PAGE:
In Crawford and Jackson's suit against Harrison, the court awarded Crawford $66,750 against Harrison for negligent stowage of the cargo resulting in the loss of the barge, and $5,543.73 for salvage towing charges, both items having been reduced one-half by reason of the unseaworthiness of the barge. Jackson recovered $10,783.89 for demurrage on the first and second trips from Harrison. Jackson also recovered $24,887.50 from Harrison for its share of lost earnings caused by the negligent stowage of the barge, and $8,000 as salvage expenses, both items having been reduced one-half by reason of the unseaworthiness of the barge. Harrison was awarded $18,885.55 against Crawford and Jackson, which represented its damages caused by the unseaworthiness of the barge as reduced one-half by reason of negligent stowage. The claim of Triangle against Crawford and the claims of Crawford against Triangle were each dismissed.
In Harrison's suit against Jackson apparently no judgment was entered. It is of no moment, however, because the issues raised there were raised and disposed of in Crawford and Jackson's suit against Harrison.
Harrison appealed, while Crawford, Jackson, and Triangle cross-appealed. We treat their contentions seriatim.
Harrison attacks the findings of the district court that a major proximate cause of the capsizing of the Suncoaster was Harrison's failure to adequately and properly stow the cargo aboard the barge; that the barge could not have capsized solely as the result of being unseaworthy; and that the tug had no responsibility for the improper loading, and was not negligent in the management of the tow, on the grounds that these findings are individually and collectively clearly erroneous.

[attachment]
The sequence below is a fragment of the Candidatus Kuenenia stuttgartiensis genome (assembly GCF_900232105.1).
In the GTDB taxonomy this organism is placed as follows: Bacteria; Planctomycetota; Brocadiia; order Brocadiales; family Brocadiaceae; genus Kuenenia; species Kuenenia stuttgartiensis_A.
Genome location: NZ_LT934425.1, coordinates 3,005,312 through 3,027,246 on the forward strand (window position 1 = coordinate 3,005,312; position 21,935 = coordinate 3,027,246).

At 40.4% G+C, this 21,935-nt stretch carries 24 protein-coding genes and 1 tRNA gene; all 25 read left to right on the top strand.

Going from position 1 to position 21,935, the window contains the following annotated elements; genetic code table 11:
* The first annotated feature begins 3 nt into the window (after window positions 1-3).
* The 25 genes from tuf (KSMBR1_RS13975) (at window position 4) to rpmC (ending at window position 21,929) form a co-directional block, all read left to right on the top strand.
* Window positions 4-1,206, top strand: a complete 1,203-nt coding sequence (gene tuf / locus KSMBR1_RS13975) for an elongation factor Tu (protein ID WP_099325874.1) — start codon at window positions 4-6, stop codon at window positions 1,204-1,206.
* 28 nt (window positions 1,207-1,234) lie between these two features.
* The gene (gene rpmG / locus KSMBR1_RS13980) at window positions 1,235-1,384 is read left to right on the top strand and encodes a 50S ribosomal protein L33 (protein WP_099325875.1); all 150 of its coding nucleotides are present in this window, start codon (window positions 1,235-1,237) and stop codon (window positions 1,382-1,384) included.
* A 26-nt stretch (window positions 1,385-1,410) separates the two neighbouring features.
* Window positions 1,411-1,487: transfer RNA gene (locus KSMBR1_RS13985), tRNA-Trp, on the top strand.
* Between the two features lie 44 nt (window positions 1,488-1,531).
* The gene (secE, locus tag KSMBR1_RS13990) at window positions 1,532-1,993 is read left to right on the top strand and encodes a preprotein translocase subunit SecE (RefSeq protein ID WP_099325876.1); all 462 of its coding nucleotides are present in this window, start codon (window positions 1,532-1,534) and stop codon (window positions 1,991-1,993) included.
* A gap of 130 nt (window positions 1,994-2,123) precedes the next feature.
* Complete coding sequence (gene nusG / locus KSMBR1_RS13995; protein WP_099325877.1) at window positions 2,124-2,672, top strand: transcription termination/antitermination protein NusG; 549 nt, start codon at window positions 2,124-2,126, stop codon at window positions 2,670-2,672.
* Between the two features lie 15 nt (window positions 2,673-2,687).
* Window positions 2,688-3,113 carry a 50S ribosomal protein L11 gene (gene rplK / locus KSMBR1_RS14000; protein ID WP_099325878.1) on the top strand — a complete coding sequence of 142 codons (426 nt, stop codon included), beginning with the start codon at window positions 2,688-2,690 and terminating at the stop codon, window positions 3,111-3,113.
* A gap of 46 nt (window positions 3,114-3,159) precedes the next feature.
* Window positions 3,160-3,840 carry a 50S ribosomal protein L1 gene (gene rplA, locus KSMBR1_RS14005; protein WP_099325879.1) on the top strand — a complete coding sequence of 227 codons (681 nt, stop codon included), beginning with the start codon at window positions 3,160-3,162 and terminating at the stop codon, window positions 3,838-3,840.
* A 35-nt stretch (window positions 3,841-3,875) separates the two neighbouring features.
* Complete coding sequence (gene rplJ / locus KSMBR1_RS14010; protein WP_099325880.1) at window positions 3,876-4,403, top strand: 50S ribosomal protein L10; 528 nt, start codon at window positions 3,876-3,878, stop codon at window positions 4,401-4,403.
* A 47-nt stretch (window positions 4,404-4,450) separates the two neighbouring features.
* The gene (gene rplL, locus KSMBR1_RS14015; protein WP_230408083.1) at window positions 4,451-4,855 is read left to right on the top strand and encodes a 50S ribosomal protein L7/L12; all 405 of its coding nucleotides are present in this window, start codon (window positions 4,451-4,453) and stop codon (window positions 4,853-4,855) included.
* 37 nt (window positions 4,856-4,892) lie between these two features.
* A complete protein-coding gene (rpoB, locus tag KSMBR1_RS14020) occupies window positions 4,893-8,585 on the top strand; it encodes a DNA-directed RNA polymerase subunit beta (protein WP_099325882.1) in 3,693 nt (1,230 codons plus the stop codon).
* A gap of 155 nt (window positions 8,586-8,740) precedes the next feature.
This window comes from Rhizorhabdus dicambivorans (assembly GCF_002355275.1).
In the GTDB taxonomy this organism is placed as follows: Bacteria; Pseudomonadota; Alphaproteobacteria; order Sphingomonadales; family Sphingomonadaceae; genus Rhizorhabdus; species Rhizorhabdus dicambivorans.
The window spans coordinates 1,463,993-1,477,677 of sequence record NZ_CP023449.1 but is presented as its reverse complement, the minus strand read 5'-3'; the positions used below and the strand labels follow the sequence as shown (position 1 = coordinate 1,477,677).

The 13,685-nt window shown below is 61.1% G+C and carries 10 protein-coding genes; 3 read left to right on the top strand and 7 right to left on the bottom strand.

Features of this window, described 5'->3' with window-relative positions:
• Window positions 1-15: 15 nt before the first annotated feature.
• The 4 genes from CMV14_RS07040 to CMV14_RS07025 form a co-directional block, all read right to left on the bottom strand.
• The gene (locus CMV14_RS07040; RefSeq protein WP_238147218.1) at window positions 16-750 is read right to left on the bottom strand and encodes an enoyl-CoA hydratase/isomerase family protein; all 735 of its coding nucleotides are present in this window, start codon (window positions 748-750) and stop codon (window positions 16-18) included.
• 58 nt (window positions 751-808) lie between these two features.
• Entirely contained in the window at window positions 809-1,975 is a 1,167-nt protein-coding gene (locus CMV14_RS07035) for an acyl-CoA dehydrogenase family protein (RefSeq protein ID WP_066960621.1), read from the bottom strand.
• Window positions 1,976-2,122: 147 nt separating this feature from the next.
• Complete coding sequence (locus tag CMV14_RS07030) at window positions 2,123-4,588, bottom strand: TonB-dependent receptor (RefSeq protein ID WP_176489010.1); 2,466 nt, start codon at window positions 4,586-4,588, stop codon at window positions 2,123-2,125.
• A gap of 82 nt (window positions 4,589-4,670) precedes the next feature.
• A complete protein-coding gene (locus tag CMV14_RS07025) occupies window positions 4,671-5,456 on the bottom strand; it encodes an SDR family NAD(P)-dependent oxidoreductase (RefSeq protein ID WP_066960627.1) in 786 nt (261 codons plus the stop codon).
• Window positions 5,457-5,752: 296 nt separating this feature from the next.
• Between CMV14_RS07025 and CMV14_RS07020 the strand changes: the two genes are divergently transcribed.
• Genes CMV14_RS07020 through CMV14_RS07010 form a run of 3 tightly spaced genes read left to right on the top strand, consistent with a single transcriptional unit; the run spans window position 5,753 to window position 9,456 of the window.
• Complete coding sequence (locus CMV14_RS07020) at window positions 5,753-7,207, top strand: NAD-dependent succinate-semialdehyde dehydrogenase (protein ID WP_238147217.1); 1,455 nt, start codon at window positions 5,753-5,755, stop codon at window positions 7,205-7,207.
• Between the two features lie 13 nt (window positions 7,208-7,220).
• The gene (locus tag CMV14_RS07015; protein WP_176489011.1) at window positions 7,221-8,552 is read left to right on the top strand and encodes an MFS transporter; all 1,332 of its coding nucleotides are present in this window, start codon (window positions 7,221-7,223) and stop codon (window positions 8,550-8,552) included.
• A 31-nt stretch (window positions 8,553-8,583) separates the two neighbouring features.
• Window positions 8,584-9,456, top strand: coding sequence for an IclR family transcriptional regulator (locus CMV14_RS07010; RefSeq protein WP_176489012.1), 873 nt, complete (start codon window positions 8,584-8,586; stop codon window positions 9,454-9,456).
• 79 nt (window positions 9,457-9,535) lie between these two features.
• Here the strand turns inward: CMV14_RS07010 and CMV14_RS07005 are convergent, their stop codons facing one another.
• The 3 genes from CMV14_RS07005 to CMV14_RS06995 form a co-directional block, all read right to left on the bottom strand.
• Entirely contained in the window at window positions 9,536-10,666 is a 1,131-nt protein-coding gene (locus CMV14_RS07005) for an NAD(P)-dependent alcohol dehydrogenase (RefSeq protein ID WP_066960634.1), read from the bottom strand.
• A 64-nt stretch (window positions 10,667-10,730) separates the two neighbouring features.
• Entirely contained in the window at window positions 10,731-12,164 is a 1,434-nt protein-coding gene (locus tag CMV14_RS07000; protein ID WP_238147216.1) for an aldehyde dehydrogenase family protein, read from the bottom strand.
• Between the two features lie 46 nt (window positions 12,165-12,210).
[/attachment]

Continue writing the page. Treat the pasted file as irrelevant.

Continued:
It would serve no useful purpose to detail the evidentiary basis for the court's findings. Suffice it to say that it was undisputed that Harrison had the obligation to load and stow the cargo and that it undertook that obligation. There was abundant evidence that the cargo was not leveled into the wings of Nos. 1 and 2 hatches, but was wet and was peaked in those hatches leaving a void of approximately 25 per cent of the barge's cargo capacity which, because of the prevailing wind and sea conditions, permitted the cargo to shift to the port side of the cargo spaces causing a list to port and the barge's eventual capsizing.